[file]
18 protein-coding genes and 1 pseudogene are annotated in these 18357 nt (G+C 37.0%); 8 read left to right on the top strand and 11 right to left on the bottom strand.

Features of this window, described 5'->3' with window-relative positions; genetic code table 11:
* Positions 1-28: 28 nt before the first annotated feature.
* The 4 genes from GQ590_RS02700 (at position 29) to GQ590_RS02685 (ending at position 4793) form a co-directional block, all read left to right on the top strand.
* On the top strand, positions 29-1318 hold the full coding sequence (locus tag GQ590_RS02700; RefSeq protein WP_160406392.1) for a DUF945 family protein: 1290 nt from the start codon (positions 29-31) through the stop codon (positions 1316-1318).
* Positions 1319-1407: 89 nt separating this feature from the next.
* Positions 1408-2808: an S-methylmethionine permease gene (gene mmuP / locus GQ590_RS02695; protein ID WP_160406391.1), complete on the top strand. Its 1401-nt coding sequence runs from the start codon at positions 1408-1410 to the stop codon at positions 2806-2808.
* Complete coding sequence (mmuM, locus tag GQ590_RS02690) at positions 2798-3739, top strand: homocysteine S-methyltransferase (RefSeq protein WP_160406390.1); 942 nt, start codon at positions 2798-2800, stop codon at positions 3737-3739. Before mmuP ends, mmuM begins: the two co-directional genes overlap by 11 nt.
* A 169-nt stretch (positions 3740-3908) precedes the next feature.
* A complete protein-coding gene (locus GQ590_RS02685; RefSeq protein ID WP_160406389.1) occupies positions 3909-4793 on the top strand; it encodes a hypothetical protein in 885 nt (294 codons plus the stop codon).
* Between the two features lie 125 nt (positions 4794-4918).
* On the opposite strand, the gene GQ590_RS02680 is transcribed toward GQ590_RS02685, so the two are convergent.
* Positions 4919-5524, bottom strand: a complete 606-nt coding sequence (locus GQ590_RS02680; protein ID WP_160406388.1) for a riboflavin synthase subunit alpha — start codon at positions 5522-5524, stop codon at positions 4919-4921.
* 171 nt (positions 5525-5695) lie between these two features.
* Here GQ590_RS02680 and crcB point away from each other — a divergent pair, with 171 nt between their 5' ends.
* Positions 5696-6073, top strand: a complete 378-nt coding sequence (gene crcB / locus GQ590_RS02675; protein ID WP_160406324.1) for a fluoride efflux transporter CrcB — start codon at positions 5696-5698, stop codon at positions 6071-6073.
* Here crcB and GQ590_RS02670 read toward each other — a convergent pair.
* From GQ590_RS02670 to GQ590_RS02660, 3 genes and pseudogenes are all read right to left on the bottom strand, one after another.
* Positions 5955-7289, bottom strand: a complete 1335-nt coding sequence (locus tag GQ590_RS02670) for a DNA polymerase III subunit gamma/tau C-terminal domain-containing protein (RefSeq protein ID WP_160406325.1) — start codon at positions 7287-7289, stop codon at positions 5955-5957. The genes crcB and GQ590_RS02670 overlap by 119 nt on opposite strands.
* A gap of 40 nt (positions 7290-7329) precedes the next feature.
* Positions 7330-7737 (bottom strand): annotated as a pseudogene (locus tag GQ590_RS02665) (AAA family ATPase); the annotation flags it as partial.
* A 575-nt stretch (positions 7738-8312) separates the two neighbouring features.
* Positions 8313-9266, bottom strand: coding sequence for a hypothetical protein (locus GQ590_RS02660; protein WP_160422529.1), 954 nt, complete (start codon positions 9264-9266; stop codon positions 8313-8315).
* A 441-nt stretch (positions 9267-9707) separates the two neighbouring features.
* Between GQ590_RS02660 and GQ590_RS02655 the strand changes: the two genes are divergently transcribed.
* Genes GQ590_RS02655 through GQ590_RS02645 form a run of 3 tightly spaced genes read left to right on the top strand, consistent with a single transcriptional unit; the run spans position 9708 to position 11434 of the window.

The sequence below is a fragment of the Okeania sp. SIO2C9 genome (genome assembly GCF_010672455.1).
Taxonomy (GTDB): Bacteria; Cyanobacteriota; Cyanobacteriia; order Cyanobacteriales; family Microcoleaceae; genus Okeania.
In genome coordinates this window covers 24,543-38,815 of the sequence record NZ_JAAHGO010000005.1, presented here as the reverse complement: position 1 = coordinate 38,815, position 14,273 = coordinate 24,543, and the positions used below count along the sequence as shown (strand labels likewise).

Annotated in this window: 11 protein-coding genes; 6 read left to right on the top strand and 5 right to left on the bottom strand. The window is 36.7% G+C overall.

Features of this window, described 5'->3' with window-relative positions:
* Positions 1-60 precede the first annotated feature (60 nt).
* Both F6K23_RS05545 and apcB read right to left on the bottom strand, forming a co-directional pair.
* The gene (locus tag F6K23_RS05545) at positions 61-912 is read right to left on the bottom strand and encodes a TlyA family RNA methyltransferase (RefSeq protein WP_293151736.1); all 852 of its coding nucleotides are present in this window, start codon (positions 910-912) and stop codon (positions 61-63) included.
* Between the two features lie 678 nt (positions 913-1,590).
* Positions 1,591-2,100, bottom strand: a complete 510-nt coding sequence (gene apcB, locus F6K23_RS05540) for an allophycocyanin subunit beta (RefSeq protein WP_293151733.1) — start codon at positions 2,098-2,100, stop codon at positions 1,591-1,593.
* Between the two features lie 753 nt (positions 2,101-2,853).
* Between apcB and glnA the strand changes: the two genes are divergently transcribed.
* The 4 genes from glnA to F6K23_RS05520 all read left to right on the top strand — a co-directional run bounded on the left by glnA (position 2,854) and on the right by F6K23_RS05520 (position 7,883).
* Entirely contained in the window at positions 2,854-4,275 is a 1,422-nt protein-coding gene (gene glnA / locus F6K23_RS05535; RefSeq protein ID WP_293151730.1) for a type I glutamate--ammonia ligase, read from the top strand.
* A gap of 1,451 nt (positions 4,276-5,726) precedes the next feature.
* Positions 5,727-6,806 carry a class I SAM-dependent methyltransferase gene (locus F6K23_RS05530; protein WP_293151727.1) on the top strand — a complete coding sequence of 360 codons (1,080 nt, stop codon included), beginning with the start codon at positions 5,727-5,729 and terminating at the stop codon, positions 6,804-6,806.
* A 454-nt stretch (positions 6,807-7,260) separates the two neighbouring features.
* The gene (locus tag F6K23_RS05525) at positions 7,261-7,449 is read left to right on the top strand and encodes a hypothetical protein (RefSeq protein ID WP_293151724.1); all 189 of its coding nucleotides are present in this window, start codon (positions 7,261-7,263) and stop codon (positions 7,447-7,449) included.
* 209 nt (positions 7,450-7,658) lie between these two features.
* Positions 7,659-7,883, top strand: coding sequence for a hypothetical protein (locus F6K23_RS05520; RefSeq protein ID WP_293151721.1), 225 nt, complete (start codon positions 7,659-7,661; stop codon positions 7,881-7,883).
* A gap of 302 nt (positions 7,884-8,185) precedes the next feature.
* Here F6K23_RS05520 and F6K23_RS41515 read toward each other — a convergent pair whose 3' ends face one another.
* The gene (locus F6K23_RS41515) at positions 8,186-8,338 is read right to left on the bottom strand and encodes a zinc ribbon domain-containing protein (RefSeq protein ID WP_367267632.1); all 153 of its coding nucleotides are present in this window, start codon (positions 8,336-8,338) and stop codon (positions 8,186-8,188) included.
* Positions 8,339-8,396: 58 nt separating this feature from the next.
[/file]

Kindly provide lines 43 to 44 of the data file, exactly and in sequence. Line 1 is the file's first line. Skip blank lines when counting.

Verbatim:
* A 454-nt stretch (positions 6,807-7,260) separates the two neighbouring features.
* The gene (locus tag F6K23_RS05525) at positions 7,261-7,449 is read left to right on the top strand and encodes a hypothetical protein (RefSeq protein ID WP_293151724.1); all 189 of its coding nucleotides are present in this window, start codon (positions 7,261-7,263) and stop codon (positions 7,447-7,449) included.